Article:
BMD of the distal and midradius was measured by DXA (Norland XR-26) in 34 women with rheumatoid arthritis and compared to 40 controls (92). The women with rheumatoid arthritis ranged in age from 40 to 79 years with a mean age of 61 years. The average duration of disease was 12 years. BMD in both the distal and midradius was reduced in the women with rheumatoid arthritis who were in their 50s and 60s compared to controls. Women with rheumatoid arthritis in their 40s and 70s did not have BMDs that were significantly lower than controls. The authors suggested that postmenopausal bone loss may amplify the bone loss seen in rheumatoid arthritis.
Forty-six postmenopausal women with rheumatoid arthritis with a disease duration of 2 to 35 years underwent bone density testing at a variety of skeletal sites (93). The ultradistal radius was evaluated with pQCT (Stratec XCT-960, Birkenfeld, Germany), the os calcis with ultrasound (McCue CUBA, McCue Ultrasonics Ltd., Winchester Hampshire, UK), and the spine and proximal femur with DXA (Norland XR-26 Mark II). Results were compared to 29 healthy postmenopausal women who served as controls. The postmenopausal women with rheumatoid arthritis had significantly lower bone density at all sites when compared to controls except at the lumbar spine and in the cortical measurement at the ultradistal radius. The total ultradistal BMD was 15.6% lower and the trabecular ultradistal BMD was 36.1% lower than controls. Femoral neck BMD was 15.4% lower than controls. Os calcis broadband ultasound attenuation was
31.7% lower and the velocity of sound was 6.6% lower. BMD at the lumbar spine in the women with rheumatoid arthritis was 6.7% lower than controls but this difference was not statistically significant.
BMD measurements of the hand, PA spine, and proximal femur were performed on 202 subjects (61 men, 141 women) with rheumatoid arthritis using DXA (Lunar DPX-L) (94). The average age of the subjects was 58 years and the median disease duration was 1.8 years. BMD measurements of the hand were significantly correlated with BMD at lumbar spine and femoral neck (r = 0.67 and r = 0.63, respectively). In a separate study of 56 subjects with rheumatoid arthritis, hand BMC was shown to be significantly reduced in subjects with rheumatoid arthritis compared to controls (95). In another 42 subjects with recent onset of rheumatoid arthritis who were followed prospectively with hand BMC, losses of 5.36% in men and 2.14% in women were noted in 1 year (96).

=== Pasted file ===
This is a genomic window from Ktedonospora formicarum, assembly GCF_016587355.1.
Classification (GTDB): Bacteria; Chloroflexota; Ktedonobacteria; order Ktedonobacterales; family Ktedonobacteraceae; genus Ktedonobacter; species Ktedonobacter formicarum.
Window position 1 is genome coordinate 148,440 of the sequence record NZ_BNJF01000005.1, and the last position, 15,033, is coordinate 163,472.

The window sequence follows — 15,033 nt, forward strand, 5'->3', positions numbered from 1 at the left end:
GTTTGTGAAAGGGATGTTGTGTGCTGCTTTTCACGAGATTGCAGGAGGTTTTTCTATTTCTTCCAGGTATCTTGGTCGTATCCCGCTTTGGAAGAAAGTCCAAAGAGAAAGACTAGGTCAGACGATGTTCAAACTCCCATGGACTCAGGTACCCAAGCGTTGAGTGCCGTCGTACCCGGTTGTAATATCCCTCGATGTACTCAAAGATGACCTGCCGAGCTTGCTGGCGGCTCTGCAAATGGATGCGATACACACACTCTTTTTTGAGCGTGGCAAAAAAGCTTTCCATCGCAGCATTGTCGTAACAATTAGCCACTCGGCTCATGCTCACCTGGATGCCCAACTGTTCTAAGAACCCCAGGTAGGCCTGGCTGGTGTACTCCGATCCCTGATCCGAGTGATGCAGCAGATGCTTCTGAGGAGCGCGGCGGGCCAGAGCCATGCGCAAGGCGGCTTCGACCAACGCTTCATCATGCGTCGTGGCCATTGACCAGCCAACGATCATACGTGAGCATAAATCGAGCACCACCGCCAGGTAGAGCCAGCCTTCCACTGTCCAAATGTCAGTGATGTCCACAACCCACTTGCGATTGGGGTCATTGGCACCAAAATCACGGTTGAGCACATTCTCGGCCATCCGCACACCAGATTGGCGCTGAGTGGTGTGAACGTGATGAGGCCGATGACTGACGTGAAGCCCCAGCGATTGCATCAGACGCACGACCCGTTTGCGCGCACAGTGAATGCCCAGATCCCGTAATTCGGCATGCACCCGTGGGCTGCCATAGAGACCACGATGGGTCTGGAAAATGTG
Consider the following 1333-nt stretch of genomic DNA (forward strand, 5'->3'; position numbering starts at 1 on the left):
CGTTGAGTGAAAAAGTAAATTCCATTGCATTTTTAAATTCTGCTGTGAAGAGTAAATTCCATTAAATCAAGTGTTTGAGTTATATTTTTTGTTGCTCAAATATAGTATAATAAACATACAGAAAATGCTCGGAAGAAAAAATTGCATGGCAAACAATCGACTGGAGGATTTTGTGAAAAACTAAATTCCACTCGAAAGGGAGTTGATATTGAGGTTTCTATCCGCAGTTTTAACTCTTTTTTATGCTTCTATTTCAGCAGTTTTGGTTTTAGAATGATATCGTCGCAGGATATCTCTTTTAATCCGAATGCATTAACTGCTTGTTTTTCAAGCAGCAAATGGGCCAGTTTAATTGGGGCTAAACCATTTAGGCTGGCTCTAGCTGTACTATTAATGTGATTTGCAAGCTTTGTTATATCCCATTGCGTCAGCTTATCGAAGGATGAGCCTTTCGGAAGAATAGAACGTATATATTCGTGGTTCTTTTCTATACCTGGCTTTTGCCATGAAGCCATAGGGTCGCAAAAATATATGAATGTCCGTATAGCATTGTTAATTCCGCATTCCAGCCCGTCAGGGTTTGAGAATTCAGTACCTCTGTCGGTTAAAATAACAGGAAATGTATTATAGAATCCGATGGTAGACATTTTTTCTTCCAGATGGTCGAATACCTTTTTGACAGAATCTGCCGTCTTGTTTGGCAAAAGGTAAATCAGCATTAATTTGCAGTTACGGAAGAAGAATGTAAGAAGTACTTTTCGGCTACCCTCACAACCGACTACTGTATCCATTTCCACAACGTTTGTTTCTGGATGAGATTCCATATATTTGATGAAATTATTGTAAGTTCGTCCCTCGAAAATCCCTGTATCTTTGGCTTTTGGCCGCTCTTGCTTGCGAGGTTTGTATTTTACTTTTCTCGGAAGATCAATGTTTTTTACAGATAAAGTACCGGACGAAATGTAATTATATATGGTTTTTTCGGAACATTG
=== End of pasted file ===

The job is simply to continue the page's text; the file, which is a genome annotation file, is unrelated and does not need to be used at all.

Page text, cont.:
Lane et al. (97) evaluated 120 postmenopausal women with rheumatoid arthritis, measuring BMD at the PA lumbar spine and proximal femur with DXA (Hologic QDR-1000) and at the distal radius and os calcis with SPA (OsteoAnalyzer). The women with rheumatoid arthritis were divided into three groups based on corticosteroid use: never users, current users, and past users. Results were compared to 7966 age-matched controls. All of the women were 65 years of age or older. Women with rheumatoid arthritis were found to have significantly lower BMD at all measurement sites when compared to controls. Women with rheumatoid arthritis who were never users had significantly lower BMD at the distal radius, os calcis, and total femur compared to controls. Women with rheumatoid arthritis who were current users had the lowest BMD at the distal radius, os calcis, and total femur. The authors concluded that postmenopausal women with rheumatoid arthritis have lower appendicular and axial bone densities that cannot be attributed to corticosteroid use.
In 1996, Deodhar and Woolf (98) reviewed bone densitometry studies in patients with rheumatoid arthritis. They concluded that patients with rheumatoid arthritis have lower bone density in both the appendicular and axial skeletons when compared with controls and that the most rapid bone loss occurred within the first year after the onset of disease. They also noted that the evidence suggested that doses of oral corticosteroids greater than 5 mg per day were associated with significant bone loss in patients with rheumatoid arthritis.
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